As I sat on the Fredericks’ sofa rubbing my hands, the boys delighted in the wonderful toys that came from the Caribbean. In fact, they didn’t want to leave.
When I finally got them on their feet to go, Mr. Frederick graciously walked us to the door. Scotty looked up at his new friend and with his smile back in place asked, “Will it be OK if we call you Grandpa?”
With a huge smile Mr. Frederick responded, “I would like that a lot,” as he hugged the boys.
The trip back to the child-care center was much more relaxed than the original trip. The boys skipped along effortlessly, almost as if they were floating. They knew they were forgiven! As they laughed and chatted nonstop, their conversation centered on their “new friend,” who was also their “new grandpa.”
From that day forward Grandpa Frederick became an irreplaceable resource to our child-care center. He visited often, becoming a male role model to our children, many of whom had no men present in their lives. A share of the blessing was definitely mine, because Scotty’s behavior improved greatly.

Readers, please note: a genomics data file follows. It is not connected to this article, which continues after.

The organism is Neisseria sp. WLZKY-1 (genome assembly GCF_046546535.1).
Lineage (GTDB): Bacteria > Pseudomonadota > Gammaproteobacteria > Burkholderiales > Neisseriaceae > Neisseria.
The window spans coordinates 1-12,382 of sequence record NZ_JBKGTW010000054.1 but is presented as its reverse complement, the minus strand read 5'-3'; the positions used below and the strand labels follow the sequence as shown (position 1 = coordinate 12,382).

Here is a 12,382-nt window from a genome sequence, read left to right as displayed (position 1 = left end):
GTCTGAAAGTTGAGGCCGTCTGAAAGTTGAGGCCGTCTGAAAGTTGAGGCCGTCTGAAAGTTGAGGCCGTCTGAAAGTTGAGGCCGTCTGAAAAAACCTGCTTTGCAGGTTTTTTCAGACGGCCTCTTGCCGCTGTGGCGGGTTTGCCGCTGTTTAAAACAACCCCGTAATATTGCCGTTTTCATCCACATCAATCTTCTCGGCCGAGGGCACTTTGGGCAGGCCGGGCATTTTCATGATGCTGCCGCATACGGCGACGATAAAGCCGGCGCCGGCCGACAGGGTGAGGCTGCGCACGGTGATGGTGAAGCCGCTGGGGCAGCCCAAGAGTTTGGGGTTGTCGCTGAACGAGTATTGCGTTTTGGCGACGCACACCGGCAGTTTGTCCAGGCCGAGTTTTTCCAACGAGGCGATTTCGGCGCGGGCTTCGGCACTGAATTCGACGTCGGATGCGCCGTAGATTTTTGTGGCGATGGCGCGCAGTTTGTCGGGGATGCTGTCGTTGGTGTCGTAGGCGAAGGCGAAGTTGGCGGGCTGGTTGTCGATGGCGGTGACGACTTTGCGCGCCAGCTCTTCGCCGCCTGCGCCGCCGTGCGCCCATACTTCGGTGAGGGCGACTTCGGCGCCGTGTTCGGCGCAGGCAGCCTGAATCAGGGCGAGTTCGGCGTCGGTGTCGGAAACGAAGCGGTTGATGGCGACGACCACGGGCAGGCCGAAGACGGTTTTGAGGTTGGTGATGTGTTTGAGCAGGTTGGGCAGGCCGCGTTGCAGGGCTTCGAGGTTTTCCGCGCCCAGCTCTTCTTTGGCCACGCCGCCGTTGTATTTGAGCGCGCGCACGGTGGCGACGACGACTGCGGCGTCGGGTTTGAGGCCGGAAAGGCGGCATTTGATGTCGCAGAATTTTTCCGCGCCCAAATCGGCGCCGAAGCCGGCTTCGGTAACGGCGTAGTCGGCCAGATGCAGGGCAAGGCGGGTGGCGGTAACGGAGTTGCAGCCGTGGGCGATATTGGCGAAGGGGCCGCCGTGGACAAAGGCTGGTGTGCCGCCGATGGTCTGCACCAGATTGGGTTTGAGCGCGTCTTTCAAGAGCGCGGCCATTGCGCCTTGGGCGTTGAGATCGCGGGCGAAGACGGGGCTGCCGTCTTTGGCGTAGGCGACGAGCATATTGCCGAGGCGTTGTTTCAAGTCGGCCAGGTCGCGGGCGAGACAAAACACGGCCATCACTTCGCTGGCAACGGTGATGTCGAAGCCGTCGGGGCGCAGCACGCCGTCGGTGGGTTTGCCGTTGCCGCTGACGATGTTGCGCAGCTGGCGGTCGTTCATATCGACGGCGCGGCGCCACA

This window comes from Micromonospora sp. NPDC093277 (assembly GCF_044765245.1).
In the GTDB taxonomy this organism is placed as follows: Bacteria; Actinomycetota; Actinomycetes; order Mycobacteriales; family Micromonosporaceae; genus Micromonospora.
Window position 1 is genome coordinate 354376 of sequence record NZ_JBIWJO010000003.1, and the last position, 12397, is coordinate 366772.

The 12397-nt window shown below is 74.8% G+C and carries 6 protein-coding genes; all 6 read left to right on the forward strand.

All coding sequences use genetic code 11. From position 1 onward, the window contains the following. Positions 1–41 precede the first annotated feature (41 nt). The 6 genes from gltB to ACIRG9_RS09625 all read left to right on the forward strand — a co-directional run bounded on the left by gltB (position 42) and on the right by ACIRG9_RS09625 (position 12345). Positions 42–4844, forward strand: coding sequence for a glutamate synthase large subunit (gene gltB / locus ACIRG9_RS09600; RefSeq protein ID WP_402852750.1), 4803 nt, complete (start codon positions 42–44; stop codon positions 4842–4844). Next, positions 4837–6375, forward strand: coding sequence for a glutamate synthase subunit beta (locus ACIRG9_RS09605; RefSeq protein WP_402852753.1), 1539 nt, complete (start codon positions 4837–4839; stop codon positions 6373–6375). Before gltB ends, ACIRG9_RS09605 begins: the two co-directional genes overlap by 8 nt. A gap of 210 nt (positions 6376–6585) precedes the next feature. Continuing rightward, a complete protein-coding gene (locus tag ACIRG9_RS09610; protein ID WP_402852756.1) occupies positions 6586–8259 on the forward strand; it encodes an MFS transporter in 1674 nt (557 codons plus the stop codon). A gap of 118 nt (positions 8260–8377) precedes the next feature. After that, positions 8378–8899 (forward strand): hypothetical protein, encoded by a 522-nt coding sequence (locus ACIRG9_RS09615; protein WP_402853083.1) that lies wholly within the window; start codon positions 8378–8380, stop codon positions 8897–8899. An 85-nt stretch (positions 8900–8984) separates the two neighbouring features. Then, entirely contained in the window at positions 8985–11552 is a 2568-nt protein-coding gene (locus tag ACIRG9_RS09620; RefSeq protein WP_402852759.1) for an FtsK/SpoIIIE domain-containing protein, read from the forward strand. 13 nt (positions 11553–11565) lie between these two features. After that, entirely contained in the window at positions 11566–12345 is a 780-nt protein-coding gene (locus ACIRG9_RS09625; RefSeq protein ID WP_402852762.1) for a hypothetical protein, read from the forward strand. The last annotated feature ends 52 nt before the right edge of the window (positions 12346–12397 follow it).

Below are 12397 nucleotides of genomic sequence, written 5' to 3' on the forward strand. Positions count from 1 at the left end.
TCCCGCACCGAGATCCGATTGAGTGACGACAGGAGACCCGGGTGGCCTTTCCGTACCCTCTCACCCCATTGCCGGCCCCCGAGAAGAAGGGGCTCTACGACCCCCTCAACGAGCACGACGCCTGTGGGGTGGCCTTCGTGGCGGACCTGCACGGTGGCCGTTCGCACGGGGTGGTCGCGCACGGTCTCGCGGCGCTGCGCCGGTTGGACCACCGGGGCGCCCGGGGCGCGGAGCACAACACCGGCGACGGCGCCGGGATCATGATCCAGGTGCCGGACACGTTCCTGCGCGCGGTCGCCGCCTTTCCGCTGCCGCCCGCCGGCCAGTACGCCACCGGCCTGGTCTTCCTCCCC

While all the children loved Grandpa Frederick, Scotty and his buddy had a special bond with the man who had forgiven them. No biological grandfather was ever more loved. It reminds me of Jesus’ words about the woman who bathed Jesus’ feet with her tears: “Therefore, I tell you, her many sins have been forgiven—as her great love has shown. But whoever has been forgiven little loves little” (Luke 7:47).
Mae Watson directs Kiddie Kampus, Collegedale Seventh-day Adventist Church’s preschool center, in Collegedale, Tennessee. This story is dedicated with love and gratitude to the memory of Daniel Frederick (1918-2005).